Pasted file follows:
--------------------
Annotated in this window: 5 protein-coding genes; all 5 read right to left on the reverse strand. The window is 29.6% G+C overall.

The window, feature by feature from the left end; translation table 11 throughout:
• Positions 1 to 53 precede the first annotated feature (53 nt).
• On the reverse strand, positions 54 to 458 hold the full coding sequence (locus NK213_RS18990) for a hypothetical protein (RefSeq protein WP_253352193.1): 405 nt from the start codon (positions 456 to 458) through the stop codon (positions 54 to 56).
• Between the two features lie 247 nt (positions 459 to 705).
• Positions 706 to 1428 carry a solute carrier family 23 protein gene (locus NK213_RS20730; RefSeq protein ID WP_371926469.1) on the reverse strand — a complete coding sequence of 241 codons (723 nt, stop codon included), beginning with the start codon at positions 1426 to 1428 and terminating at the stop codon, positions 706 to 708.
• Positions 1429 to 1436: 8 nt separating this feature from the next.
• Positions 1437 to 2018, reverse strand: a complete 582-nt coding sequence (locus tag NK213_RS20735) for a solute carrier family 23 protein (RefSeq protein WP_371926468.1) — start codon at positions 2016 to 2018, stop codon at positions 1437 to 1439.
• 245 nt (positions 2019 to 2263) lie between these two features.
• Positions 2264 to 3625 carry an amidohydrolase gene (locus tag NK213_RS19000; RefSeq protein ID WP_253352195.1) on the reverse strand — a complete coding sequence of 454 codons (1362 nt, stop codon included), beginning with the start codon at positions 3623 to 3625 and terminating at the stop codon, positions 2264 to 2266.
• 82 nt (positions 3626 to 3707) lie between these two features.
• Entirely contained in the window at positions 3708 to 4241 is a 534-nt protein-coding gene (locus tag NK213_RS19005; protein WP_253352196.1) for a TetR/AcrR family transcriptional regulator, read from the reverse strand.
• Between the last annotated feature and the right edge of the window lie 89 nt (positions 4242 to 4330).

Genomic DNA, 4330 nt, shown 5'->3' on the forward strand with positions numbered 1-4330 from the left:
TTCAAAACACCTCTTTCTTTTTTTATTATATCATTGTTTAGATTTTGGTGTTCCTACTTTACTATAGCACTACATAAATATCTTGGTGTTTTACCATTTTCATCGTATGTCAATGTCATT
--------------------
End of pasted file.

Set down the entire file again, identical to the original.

Annotated in this window: 5 protein-coding genes; all 5 read right to left on the reverse strand. The window is 29.6% G+C overall.

The window, feature by feature from the left end; translation table 11 throughout:
• Positions 1 to 53 precede the first annotated feature (53 nt).
• On the reverse strand, positions 54 to 458 hold the full coding sequence (locus NK213_RS18990) for a hypothetical protein (RefSeq protein WP_253352193.1): 405 nt from the start codon (positions 456 to 458) through the stop codon (positions 54 to 56).
• Between the two features lie 247 nt (positions 459 to 705).
• Positions 706 to 1428 carry a solute carrier family 23 protein gene (locus NK213_RS20730; RefSeq protein ID WP_371926469.1) on the reverse strand — a complete coding sequence of 241 codons (723 nt, stop codon included), beginning with the start codon at positions 1426 to 1428 and terminating at the stop codon, positions 706 to 708.
• Positions 1429 to 1436: 8 nt separating this feature from the next.
• Positions 1437 to 2018, reverse strand: a complete 582-nt coding sequence (locus tag NK213_RS20735) for a solute carrier family 23 protein (RefSeq protein WP_371926468.1) — start codon at positions 2016 to 2018, stop codon at positions 1437 to 1439.
• 245 nt (positions 2019 to 2263) lie between these two features.
• Positions 2264 to 3625 carry an amidohydrolase gene (locus tag NK213_RS19000; RefSeq protein ID WP_253352195.1) on the reverse strand — a complete coding sequence of 454 codons (1362 nt, stop codon included), beginning with the start codon at positions 3623 to 3625 and terminating at the stop codon, positions 2264 to 2266.
• 82 nt (positions 3626 to 3707) lie between these two features.
• Entirely contained in the window at positions 3708 to 4241 is a 534-nt protein-coding gene (locus tag NK213_RS19005; protein WP_253352196.1) for a TetR/AcrR family transcriptional regulator, read from the reverse strand.
• Between the last annotated feature and the right edge of the window lie 89 nt (positions 4242 to 4330).

Genomic DNA, 4330 nt, shown 5'->3' on the forward strand with positions numbered 1-4330 from the left:
TTCAAAACACCTCTTTCTTTTTTTATTATATCATTGTTTAGATTTTGGTGTTCCTACTTTACTATAGCACTACATAAATATCTTGGTGTTTTACCATTTTCATCGTATGTCAATGTCATT